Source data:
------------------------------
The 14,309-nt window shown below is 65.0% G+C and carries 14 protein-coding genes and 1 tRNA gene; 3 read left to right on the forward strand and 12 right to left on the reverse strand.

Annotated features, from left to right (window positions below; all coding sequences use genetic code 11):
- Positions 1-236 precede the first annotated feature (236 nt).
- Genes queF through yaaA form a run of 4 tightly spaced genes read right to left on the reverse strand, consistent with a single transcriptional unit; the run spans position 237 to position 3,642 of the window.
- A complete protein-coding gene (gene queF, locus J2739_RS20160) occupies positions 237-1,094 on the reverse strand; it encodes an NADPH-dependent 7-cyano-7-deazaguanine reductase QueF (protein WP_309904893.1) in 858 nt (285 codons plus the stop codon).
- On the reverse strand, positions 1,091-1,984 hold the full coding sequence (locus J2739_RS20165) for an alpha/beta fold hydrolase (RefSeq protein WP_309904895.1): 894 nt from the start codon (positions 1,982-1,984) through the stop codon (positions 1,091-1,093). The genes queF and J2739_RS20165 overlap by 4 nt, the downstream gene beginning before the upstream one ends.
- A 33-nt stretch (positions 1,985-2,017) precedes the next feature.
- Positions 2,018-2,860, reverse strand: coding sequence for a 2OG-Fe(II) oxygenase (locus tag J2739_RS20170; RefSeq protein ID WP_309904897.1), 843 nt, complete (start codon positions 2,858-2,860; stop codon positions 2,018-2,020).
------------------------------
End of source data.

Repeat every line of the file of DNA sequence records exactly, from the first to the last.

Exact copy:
The 14,309-nt window shown below is 65.0% G+C and carries 14 protein-coding genes and 1 tRNA gene; 3 read left to right on the forward strand and 12 right to left on the reverse strand.

Annotated features, from left to right (window positions below; all coding sequences use genetic code 11):
- Positions 1-236 precede the first annotated feature (236 nt).
- Genes queF through yaaA form a run of 4 tightly spaced genes read right to left on the reverse strand, consistent with a single transcriptional unit; the run spans position 237 to position 3,642 of the window.
- A complete protein-coding gene (gene queF, locus J2739_RS20160) occupies positions 237-1,094 on the reverse strand; it encodes an NADPH-dependent 7-cyano-7-deazaguanine reductase QueF (protein WP_309904893.1) in 858 nt (285 codons plus the stop codon).
- On the reverse strand, positions 1,091-1,984 hold the full coding sequence (locus J2739_RS20165) for an alpha/beta fold hydrolase (RefSeq protein WP_309904895.1): 894 nt from the start codon (positions 1,982-1,984) through the stop codon (positions 1,091-1,093). The genes queF and J2739_RS20165 overlap by 4 nt, the downstream gene beginning before the upstream one ends.
- A 33-nt stretch (positions 1,985-2,017) precedes the next feature.
- Positions 2,018-2,860, reverse strand: coding sequence for a 2OG-Fe(II) oxygenase (locus tag J2739_RS20170; RefSeq protein ID WP_309904897.1), 843 nt, complete (start codon positions 2,858-2,860; stop codon positions 2,018-2,020).